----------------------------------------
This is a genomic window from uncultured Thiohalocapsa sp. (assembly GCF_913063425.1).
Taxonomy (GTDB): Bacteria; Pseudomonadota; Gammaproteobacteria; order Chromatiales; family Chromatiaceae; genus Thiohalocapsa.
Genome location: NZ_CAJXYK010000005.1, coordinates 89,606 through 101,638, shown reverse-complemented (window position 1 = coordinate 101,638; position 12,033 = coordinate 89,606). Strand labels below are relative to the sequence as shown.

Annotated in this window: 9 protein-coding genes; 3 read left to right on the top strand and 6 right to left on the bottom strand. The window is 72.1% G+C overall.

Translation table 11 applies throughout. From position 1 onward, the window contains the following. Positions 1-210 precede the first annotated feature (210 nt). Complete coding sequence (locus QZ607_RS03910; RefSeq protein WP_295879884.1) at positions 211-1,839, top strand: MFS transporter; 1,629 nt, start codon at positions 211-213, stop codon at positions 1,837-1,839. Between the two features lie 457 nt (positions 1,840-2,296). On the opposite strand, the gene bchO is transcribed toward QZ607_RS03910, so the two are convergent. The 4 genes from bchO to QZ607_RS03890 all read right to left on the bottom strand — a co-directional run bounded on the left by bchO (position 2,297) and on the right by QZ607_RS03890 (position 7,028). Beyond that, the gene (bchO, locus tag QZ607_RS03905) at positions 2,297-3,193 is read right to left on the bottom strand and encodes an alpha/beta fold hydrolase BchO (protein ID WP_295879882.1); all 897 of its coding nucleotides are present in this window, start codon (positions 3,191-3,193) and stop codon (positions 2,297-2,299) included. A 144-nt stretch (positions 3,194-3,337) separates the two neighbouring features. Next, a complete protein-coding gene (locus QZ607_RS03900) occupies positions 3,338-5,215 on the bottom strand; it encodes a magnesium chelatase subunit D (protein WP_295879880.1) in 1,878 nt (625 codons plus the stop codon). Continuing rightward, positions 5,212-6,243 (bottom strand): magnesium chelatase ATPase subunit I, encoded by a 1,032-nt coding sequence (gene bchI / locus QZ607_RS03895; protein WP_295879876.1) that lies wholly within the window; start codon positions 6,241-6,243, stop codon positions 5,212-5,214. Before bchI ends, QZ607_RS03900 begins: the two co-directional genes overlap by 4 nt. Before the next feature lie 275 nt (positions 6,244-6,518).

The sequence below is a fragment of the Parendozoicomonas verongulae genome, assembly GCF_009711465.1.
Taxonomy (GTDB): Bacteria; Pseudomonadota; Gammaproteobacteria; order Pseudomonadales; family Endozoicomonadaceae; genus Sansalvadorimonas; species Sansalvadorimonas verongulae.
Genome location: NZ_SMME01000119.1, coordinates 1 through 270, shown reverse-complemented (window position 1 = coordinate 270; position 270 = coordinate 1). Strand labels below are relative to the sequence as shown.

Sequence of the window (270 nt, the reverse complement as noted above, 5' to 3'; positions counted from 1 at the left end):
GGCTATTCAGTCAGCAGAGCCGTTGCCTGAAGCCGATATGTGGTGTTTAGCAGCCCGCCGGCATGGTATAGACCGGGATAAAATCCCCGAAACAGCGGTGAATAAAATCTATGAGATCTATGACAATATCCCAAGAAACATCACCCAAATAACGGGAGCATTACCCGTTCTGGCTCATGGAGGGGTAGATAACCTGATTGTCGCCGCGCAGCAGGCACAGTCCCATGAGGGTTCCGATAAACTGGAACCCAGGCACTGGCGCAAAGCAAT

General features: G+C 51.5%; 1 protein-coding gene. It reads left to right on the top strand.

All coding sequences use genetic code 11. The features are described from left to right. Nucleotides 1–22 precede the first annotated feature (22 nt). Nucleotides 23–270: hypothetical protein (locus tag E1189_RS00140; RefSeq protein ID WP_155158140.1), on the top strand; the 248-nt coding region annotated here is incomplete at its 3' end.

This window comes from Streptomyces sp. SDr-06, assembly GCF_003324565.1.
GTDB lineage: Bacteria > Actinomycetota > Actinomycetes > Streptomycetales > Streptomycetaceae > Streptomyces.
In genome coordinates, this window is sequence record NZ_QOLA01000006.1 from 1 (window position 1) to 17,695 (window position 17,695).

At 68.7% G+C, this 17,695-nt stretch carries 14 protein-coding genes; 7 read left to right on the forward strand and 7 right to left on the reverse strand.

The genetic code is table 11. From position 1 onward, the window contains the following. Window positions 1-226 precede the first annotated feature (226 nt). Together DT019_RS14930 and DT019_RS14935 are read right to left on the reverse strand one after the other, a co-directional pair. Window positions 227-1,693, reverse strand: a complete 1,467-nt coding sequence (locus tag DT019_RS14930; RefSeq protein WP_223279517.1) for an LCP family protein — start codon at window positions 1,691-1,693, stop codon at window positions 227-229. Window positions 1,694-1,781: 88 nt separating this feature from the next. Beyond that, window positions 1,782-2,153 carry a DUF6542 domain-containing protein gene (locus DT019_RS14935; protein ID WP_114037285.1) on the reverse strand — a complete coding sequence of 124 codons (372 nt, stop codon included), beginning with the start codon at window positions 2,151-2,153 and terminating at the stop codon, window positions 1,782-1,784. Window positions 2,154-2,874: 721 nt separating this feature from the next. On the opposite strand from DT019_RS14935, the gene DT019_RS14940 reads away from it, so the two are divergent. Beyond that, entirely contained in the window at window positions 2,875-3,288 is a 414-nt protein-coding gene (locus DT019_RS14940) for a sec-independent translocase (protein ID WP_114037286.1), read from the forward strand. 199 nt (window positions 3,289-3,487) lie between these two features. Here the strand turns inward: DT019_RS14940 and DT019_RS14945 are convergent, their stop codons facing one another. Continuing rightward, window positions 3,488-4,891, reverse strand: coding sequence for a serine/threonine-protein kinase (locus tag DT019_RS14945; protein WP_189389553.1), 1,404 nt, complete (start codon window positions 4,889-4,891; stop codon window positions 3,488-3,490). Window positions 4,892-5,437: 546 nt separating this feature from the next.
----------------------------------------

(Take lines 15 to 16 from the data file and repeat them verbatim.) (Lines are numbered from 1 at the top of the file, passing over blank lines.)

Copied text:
In genome coordinates, this window is sequence record NZ_QOLA01000006.1 from 1 (window position 1) to 17,695 (window position 17,695).

At 68.7% G+C, this 17,695-nt stretch carries 14 protein-coding genes; 7 read left to right on the forward strand and 7 right to left on the reverse strand.